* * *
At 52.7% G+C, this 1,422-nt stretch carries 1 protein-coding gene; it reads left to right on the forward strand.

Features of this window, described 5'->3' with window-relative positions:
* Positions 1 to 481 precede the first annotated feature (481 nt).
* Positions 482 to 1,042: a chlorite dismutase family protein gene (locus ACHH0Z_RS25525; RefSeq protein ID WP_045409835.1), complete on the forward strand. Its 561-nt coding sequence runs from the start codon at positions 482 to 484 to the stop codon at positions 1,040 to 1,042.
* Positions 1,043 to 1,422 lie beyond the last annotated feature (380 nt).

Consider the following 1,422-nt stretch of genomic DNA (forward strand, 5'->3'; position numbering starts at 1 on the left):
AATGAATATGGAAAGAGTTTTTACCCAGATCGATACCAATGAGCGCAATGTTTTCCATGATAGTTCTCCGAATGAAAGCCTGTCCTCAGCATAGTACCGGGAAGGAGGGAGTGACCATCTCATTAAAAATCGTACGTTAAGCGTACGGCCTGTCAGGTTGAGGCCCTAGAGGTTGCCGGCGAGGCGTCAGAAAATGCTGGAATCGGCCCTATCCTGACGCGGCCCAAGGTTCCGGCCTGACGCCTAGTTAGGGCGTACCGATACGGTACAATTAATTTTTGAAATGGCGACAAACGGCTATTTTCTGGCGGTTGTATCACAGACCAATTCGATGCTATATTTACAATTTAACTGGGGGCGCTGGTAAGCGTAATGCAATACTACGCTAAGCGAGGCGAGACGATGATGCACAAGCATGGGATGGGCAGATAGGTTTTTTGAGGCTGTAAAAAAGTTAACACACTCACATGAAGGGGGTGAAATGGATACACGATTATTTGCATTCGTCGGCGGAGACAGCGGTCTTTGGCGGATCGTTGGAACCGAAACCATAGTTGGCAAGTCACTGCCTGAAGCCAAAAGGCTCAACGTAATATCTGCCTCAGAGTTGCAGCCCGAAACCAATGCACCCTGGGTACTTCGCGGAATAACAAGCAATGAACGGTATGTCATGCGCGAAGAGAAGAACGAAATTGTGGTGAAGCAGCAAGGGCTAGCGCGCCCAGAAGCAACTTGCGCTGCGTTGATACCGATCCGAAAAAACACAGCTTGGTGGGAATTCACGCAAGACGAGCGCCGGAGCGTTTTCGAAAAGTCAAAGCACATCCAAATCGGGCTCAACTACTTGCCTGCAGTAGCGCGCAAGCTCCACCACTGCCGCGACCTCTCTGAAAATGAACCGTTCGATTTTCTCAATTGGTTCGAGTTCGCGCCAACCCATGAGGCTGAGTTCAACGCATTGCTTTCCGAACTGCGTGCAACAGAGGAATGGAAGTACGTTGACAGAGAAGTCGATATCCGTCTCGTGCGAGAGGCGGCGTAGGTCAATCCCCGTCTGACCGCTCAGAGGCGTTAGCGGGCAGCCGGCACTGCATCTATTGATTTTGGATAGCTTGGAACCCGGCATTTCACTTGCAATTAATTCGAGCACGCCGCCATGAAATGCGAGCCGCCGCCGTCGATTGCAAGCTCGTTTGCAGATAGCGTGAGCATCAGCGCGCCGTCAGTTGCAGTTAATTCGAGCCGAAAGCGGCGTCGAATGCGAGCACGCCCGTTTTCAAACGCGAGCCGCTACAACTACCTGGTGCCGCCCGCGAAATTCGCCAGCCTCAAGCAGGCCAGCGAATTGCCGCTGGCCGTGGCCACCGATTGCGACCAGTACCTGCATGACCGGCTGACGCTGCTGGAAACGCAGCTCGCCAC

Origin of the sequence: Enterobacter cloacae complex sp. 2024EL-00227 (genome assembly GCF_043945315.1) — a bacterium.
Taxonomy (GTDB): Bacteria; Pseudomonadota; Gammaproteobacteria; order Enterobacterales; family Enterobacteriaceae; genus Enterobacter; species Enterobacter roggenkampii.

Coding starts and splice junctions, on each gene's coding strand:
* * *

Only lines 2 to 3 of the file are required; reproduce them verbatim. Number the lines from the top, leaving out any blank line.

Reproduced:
Features of this window, described 5'->3' with window-relative positions:
* Positions 1 to 481 precede the first annotated feature (481 nt).